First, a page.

HC Deb 22 November 1984 vol 68 cc389-90
4. Mr. Meadowcroft

asked the Secretary of State for the Home Department if he will make a statement on the current waiting period for interviews experienced by applicants for entry clearance corning from the Indian sub-continent.

The Minister of State, Home Office (Mr. David Waddington)

At the end of the second quarter of this year, waiting time to first interview for applicants in the non-priority queue in Delhi was 10 months, in Bombay six months, in Pakistan 10 months and in Bangladesh 22 months. However, many applicants were placed in a priority queue and were interviewed in two months in India or Pakistan and in six months or less in Bangladesh.

Mr. Meadowcroft

Does the Minister agree that those figures hide the fact that a Government who profess to believe in the unity of the family actually divide families by making it more difficult for people to rejoin their families? Does he also agree that there is discrimination in that male fiancés have more problems coming here than female fiancées?

Mr. Waddington

Families are divided due to a decision of members of those families to emigrate. That seems to have been forgotten. It is nonsense to say that our policy is to divide families when in the past 10 years no fewer than 350,000 wives and children have joined men settled here. A large number of husbands and fiancés are in fact entering this country. The primary purpose test is certainly not impossible to pass, as only 25 per cent. fail it. So it is also absurd to say that we are imposing an insuperable barrier against the entry of husbands and male fiancés.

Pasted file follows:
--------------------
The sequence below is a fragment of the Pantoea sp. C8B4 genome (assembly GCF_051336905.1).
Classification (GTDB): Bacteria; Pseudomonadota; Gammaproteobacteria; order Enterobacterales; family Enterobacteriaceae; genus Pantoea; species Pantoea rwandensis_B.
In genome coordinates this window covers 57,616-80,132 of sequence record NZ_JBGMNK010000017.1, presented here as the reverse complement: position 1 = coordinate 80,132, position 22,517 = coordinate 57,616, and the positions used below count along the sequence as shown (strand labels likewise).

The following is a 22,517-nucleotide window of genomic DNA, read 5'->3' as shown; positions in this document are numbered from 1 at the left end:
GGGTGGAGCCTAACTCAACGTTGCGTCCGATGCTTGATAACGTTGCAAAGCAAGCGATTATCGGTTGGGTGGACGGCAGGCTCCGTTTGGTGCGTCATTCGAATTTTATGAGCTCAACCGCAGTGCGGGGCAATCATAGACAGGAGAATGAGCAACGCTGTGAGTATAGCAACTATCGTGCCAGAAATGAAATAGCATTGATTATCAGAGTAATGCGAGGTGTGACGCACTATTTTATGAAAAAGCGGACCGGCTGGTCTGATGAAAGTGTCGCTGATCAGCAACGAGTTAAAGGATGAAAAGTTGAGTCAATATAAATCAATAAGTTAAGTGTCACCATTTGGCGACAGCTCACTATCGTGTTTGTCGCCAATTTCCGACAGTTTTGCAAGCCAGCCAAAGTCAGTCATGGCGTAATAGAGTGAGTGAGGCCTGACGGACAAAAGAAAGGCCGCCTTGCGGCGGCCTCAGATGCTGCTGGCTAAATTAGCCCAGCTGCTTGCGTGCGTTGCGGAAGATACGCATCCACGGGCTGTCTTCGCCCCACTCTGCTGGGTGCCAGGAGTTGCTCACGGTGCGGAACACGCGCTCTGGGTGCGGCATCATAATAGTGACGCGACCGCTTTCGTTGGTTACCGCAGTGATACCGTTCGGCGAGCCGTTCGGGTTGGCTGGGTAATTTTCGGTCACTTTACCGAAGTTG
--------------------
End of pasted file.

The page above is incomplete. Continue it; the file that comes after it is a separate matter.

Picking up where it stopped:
Mr. Tony Lloyd

Is it not almost contemptible of the Government to suggest, when one fiancé in four fails the primary purpose test, that that test does not amount to an unsurmountable barrier? Clearly, there is a high probability that fiancés will not be accepted. Does not the length of the waiting lists also show that the Government hold the fiancés of British citizens in contempt? Should not the Government devote more resources to the entry clearance procedure?

Mr. Waddington

On the question of resources, there are more people employed at our post in Dacca to deal with entry clearance than at any other post in the world. The time must come when one decides that one cannot concentrate any more resources on a particular matter.

On the question of husbands and fiancés, the Government decided some years ago that we simply could not afford large numbers of young men coming here and entering the labour market at a time of high unemployment. It would be absurd to say that young men cannot come here to work with work permits, but that they can enter the country by using marriage as a device.

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